World Wide Opportunities on Organic Farms (WWOOF, /ˈwʊf/), or Willing Workers on Organic Farms, is a loose network of national organizations that facilitate homestays on organic farms. As of June 2016, Australia with 2,600 hosts has the most host farms and enterprises, followed by New Zealand with 2,340 and United States with 2,052 hosts.[1] The UK has 688 WWOOF hosts.[1] While there are WWOOF hosts in 210 countries around the world, no central list or organization encompasses all WWOOF hosts. As there is no single international WWOOF membership, all recognised WWOOF country organizations strive to maintain similar standards, and work together to promote the aims of WWOOF.[2]

Japanese wwoofer in Guinea (2014)
A WWOOF participant farm in Australia. The raspberry bushes pictured require regular weeding.

WWOOF aims to provide volunteers (often called "WWOOFers" or "woofers", /ˈwʊfər/) with first-hand experience in organic and ecologically sound growing methods, to help the organic movement; and to let volunteers experience life in a rural setting or a different country. WWOOF volunteers generally do not receive money in exchange for services. The host provides food, lodging, and opportunities to learn, in exchange for assistance with farming or gardening activities.

The duration of the visit can range from a few days to years. Workdays average five to six hours, and participants interact with WWOOFers from other countries.[3] WWOOF farms include private gardens through smallholdings, allotments, and commercial farms. Farms become WWOOF hosts by enlisting with their national organization. In countries with no WWOOF organization, farms enlist with WWOOF Independents.[4]

HistoryEdit

WWOOF originally stood for "Working Weekends On Organic Farms" and began in England in 1971.[5] Sue Coppard, a woman working as a secretary in London, wanted to provide urban dwellers with access to the countryside, while supporting the organic movement. Her idea started with trial working weekends for four people at the biodynamic farm at Emerson College[6] in Sussex.

People soon started volunteering for longer periods than just weekends, so the name was changed to Willing Workers On Organic Farms, but then the word "work" caused problems with some countries' labour laws and immigration authorities, who tended to treat WWOOFers as migrant workers and oppose foreigners competing for local jobs.[5] (Many WWOOFers enter countries on tourist visas, which is illegal in countries such as the United States.[7]) Both in an attempt to circumvent this and also in recognition of WWOOFing's worldwide scope, the name was changed again in 2000 to World Wide Opportunities on Organic Farms. Some WWOOF groups (such as Australia) choose to retain the older name, however.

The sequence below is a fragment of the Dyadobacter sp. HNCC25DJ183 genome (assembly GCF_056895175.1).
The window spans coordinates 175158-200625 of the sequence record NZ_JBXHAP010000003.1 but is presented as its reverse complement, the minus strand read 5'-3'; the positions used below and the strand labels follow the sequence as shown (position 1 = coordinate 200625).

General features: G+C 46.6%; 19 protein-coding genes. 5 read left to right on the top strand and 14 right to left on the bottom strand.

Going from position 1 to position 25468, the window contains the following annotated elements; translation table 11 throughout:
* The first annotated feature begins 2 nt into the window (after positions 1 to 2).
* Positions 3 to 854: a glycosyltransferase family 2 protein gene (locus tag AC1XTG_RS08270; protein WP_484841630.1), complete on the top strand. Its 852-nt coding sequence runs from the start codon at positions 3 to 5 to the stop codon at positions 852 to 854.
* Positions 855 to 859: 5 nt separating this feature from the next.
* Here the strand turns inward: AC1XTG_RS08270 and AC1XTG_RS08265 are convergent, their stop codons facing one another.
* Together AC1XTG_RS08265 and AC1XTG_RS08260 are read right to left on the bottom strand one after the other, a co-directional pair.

VolunteeringEdit

Volunteers choose what country they would like to visit and volunteer in and contact arrange the dates and duration of their stay at selected farms. The duration of a volunteer's stay can range from days to months, but is typically one to two weeks. Volunteers can expect to work for 4–6 hours a day for a full day's food and accommodation. Volunteers could be asked to help with a variety of tasks, including: sowing seed, making compost, gardening, planting, cutting wood, weeding, harvesting, packing, milking, feeding, fencing, making mud-bricks, wine making, cheese making and bread baking.[8][9]

See alsoEdit

ReferencesEdit

  1. ^ a b Paull, John (2016-07-06). "Organics Olympiad 2016: Global Indices of Leadership in Organic Agriculture". Journal of Social and Development Sciences. 7 (2): 79–87. doi:10.22610/jsds.v7i2.1309. ISSN 2221-1152.
  2. ^ "World Wide Opportunities on Organic Farms". WWOOF. Federation of WWOOF Organizations. Retrieved 12 January 2021.
  3. ^ Smithers, Rebecca (22 April 2011). "Want to be a wwoofer?". The Guardian. Guardian Media Group. Retrieved 12 January 2021.
  4. ^ Madden, Jacon (16 June 2010). "WWOOF your way around the world!". CNN. WarnerMedia. Retrieved 12 January 2021.
  5. ^ a b "History of WWOOF". WWOOF International. WWOOF International Ltd Association. Retrieved 12 January 2021.
  6. ^ Coppard, Sue (7 March 2006). "Good lives". The Guardian. Guardian Media Group. Retrieved 12 January 2021.
  7. ^ Tanenbaum, Michael; Kopp, John (6 July 2017). "Stopped at Philly airport, French students tell of full body searches, mysterious injections". PhillyVoice. WWB Holdings, LLC. Retrieved 12 September 2018.
  8. ^ Finz, Stacy (15 November 2013). "WWOOF volunteers pitch in on organic farms". SFGATE. Hearst Communications. Retrieved 12 January 2021.
  9. ^ Zayed, Michelle (3 July 2012). "WWOOF volunteers help Colorado organic farms while learning the trade". Denver Post. Digital First Media. Retrieved 12 January 2021.

External linksEdit